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Author Topic: Automatic Tow Rope Release  (Read 961 times)


  • spinner
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Automatic Tow Rope Release
« on: January 27, 2016, 02:11:22 AM »

Hi all,
My friends and I are planning on getting really nuts in 2016 and trying things like flips. My biggest concern is that one of us will get injured by becoming tangled in the tow rope. Last year, while contemplating this insane idea of doing a flip, I found (online) a quick-release mechanism that was available for purchase that looked amazing. It attached to the tow bar that arches over the top of the boat (I know there's another name for it, but I can't recall what it's really called) and you could mechanically set the force at which it would release the tow rope. The idea was that while you were in the process of getting up on your board, your buddy would be watching the strain gauge on this device and would note the maximum force that the rope encountered while you were getting up. Your buddy would then set the device to release at a force just above this value. Then, when you fall, the force would be exceeded and the rope would be automatically released. I think this thing was being advertised for around $650.

There's this thing in Internet browsers called "bookmarks." Apparently, I forgot to create one when I found this gizmo and now I can't find it again.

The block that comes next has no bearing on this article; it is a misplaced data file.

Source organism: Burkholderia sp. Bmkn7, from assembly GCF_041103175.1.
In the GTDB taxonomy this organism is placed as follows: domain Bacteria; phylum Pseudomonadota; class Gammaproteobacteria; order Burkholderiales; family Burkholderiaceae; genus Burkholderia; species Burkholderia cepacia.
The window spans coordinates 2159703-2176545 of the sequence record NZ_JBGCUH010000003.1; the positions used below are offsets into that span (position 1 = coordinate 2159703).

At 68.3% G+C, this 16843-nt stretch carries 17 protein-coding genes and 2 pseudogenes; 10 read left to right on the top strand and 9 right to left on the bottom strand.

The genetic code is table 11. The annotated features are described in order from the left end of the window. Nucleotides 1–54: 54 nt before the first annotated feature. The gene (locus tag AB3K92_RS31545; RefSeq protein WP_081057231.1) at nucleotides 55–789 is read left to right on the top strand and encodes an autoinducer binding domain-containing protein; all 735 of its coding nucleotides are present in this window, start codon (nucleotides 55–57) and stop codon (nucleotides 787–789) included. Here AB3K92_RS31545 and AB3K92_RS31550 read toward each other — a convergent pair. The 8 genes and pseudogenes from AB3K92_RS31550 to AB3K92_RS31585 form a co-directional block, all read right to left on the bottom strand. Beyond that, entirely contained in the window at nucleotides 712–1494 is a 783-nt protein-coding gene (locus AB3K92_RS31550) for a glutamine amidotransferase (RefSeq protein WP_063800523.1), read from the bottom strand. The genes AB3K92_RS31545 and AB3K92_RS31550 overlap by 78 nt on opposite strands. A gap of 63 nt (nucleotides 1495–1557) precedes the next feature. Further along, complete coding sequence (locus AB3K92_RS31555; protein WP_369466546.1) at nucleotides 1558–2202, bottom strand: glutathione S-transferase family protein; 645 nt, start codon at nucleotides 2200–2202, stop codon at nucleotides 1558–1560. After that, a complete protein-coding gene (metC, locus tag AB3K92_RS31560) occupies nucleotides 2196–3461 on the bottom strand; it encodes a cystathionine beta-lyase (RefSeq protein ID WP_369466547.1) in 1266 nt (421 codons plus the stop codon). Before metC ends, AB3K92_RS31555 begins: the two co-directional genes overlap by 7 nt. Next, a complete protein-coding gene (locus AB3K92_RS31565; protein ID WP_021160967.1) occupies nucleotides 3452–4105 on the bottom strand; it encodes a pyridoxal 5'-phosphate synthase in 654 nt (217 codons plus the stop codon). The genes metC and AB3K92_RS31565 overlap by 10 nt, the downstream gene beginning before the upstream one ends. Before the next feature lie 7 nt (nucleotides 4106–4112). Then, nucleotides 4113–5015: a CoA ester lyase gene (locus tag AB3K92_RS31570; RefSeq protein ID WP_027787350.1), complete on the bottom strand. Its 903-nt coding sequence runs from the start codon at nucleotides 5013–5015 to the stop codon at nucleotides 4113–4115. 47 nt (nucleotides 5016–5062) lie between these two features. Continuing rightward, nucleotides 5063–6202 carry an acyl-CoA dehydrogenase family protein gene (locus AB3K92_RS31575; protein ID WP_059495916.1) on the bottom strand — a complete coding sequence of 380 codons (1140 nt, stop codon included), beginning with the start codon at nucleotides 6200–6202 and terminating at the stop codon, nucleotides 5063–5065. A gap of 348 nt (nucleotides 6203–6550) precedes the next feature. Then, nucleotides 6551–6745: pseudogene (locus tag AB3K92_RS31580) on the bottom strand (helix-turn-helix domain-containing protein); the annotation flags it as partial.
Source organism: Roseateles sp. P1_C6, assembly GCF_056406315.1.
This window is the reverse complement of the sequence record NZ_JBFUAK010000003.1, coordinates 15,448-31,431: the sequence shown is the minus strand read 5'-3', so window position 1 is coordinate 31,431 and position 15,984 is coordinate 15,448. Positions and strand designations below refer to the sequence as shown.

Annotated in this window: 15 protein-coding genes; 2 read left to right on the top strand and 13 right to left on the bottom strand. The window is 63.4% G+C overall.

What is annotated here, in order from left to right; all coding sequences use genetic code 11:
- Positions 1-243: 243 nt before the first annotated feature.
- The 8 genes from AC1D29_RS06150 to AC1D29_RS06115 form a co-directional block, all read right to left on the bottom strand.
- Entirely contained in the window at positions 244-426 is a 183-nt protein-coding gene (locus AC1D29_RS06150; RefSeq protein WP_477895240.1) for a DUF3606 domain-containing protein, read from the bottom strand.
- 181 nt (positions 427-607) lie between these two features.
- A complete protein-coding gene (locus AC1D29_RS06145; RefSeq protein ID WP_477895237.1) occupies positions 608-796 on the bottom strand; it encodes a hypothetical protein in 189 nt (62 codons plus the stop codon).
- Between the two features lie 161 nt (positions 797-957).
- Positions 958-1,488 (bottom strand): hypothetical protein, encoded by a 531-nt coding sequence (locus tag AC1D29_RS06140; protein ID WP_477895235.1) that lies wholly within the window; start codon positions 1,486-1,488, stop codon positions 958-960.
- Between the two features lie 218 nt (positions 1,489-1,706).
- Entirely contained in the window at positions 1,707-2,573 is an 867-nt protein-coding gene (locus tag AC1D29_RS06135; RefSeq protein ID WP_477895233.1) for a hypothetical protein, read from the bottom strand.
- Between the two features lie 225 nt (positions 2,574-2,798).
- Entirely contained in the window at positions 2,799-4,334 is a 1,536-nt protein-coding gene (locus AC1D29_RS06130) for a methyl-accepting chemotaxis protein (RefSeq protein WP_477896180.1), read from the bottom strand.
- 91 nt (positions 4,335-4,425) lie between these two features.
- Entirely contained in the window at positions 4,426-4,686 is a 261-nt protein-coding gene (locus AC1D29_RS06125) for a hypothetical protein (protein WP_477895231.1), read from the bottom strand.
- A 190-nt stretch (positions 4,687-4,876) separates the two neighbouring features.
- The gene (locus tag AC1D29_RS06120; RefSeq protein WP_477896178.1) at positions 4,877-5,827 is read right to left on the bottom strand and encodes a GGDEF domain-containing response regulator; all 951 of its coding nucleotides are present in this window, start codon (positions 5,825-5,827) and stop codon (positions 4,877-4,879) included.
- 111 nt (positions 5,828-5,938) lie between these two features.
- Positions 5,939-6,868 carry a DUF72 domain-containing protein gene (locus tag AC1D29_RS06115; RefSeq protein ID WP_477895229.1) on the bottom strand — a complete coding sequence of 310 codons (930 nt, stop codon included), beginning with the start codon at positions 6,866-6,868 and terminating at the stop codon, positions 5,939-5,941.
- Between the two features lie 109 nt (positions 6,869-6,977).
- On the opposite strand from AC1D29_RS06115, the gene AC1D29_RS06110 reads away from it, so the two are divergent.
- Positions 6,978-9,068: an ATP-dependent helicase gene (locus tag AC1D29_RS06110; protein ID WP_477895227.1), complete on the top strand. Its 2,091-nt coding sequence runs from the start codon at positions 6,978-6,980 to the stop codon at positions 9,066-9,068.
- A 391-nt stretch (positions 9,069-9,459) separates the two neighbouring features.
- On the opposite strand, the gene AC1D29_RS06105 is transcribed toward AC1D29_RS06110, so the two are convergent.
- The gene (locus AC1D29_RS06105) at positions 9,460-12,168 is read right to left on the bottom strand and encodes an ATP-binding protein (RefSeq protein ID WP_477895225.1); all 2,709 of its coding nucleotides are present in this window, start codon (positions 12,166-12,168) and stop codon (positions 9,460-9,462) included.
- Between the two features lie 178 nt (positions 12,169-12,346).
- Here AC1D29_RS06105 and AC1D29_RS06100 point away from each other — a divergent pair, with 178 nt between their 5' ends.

Does anyone know what I'm talking about or where to find it?

Thanks in advance for your help!


  • KW Freak
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Re: Automatic Tow Rope Release
« Reply #1 on: March 21, 2016, 09:33:03 AM »

cinch makes a much less expensive release which uses varying degrees of velcro. but I find your best bet is usually a manual release. the auto ones are never going to be as reliable as a good spotter. that said Ive never needed a release for a simple flip if done properly. look at some of the tutorials on this website to learn how to flip safely.

John Haile

  • Outlaw
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    • John Haile
Re: Automatic Tow Rope Release
« Reply #2 on: March 30, 2016, 03:04:58 AM »

If you're just trying to flip you'll be alright without a trick release. The most common wrap spins riders 360-540 degrees and is initiated by wrapping your arm and not the rope around your waistline. Generally kneeboarders don't look into a trick release until they're doing full wraps (a wrap that spins you into a 720 or more spins) as seen at the 9 second mark. That said, it doesn't hurt to have a trick release for those one in a million falls.  :)
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